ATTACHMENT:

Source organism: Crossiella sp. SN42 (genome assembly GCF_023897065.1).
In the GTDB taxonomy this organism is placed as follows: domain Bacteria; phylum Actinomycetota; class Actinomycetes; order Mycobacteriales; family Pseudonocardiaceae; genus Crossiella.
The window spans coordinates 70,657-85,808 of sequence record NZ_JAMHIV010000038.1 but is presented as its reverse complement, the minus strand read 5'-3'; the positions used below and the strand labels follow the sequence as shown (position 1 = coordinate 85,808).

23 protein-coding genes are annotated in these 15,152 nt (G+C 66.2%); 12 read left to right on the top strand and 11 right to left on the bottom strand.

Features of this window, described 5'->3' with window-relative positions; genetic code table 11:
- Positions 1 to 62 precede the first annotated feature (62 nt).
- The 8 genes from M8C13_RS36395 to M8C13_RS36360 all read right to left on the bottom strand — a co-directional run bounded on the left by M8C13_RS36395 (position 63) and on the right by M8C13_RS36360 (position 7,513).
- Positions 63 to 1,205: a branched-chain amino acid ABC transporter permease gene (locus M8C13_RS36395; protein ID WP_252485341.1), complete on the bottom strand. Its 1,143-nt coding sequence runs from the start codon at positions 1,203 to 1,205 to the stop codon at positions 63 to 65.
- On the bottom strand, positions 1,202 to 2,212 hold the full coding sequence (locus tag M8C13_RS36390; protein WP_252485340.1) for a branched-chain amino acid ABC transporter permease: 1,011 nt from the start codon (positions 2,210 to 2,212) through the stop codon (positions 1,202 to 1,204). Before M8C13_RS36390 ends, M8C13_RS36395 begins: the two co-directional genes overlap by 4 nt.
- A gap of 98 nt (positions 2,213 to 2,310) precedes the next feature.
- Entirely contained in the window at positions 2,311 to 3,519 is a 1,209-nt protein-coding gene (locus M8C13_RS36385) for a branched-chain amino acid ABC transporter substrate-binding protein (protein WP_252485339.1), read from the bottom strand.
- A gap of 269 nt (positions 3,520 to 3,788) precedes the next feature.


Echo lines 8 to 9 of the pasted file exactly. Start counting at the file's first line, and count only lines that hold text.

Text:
- Positions 63 to 1,205: a branched-chain amino acid ABC transporter permease gene (locus M8C13_RS36395; protein ID WP_252485341.1), complete on the bottom strand. Its 1,143-nt coding sequence runs from the start codon at positions 1,203 to 1,205 to the stop codon at positions 63 to 65.
- On the bottom strand, positions 1,202 to 2,212 hold the full coding sequence (locus tag M8C13_RS36390; protein WP_252485340.1) for a branched-chain amino acid ABC transporter permease: 1,011 nt from the start codon (positions 2,210 to 2,212) through the stop codon (positions 1,202 to 1,204). Before M8C13_RS36390 ends, M8C13_RS36395 begins: the two co-directional genes overlap by 4 nt.